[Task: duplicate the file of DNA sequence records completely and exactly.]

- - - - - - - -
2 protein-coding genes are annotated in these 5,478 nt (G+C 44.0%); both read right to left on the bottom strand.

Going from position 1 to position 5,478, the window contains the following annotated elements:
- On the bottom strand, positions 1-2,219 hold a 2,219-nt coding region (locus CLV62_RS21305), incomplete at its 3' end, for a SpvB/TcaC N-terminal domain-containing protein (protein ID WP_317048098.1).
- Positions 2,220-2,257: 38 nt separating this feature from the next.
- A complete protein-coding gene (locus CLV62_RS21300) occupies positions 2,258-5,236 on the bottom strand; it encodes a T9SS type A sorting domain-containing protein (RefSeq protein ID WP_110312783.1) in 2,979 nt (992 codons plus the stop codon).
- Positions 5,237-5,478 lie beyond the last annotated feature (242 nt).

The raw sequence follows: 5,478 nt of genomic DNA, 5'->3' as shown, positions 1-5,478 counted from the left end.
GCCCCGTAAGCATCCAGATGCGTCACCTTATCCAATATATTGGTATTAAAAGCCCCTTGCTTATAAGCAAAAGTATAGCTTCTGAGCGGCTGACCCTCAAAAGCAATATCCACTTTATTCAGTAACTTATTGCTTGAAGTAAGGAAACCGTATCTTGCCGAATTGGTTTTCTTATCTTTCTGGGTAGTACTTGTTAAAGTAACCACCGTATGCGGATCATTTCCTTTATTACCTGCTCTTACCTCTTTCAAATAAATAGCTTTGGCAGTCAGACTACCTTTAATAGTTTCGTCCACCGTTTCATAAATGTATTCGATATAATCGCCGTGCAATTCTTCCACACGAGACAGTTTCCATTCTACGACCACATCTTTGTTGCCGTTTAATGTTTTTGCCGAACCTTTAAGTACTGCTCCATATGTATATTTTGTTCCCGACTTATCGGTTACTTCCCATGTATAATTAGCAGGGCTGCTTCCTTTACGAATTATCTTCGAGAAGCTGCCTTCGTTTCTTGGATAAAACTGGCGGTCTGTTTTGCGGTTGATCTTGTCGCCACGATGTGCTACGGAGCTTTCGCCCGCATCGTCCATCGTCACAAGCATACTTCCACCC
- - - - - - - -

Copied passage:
2 protein-coding genes are annotated in these 5,478 nt (G+C 44.0%); both read right to left on the bottom strand.

Going from position 1 to position 5,478, the window contains the following annotated elements:
- On the bottom strand, positions 1-2,219 hold a 2,219-nt coding region (locus CLV62_RS21305), incomplete at its 3' end, for a SpvB/TcaC N-terminal domain-containing protein (protein ID WP_317048098.1).
- Positions 2,220-2,257: 38 nt separating this feature from the next.
- A complete protein-coding gene (locus CLV62_RS21300) occupies positions 2,258-5,236 on the bottom strand; it encodes a T9SS type A sorting domain-containing protein (RefSeq protein ID WP_110312783.1) in 2,979 nt (992 codons plus the stop codon).
- Positions 5,237-5,478 lie beyond the last annotated feature (242 nt).

The raw sequence follows: 5,478 nt of genomic DNA, 5'->3' as shown, positions 1-5,478 counted from the left end.
GCCCCGTAAGCATCCAGATGCGTCACCTTATCCAATATATTGGTATTAAAAGCCCCTTGCTTATAAGCAAAAGTATAGCTTCTGAGCGGCTGACCCTCAAAAGCAATATCCACTTTATTCAGTAACTTATTGCTTGAAGTAAGGAAACCGTATCTTGCCGAATTGGTTTTCTTATCTTTCTGGGTAGTACTTGTTAAAGTAACCACCGTATGCGGATCATTTCCTTTATTACCTGCTCTTACCTCTTTCAAATAAATAGCTTTGGCAGTCAGACTACCTTTAATAGTTTCGTCCACCGTTTCATAAATGTATTCGATATAATCGCCGTGCAATTCTTCCACACGAGACAGTTTCCATTCTACGACCACATCTTTGTTGCCGTTTAATGTTTTTGCCGAACCTTTAAGTACTGCTCCATATGTATATTTTGTTCCCGACTTATCGGTTACTTCCCATGTATAATTAGCAGGGCTGCTTCCTTTACGAATTATCTTCGAGAAGCTGCCTTCGTTTCTTGGATAAAACTGGCGGTCTGTTTTGCGGTTGATCTTGTCGCCACGATGTGCTACGGAGCTTTCGCCCGCATCGTCCATCGTCACAAGCATACTTCCACCC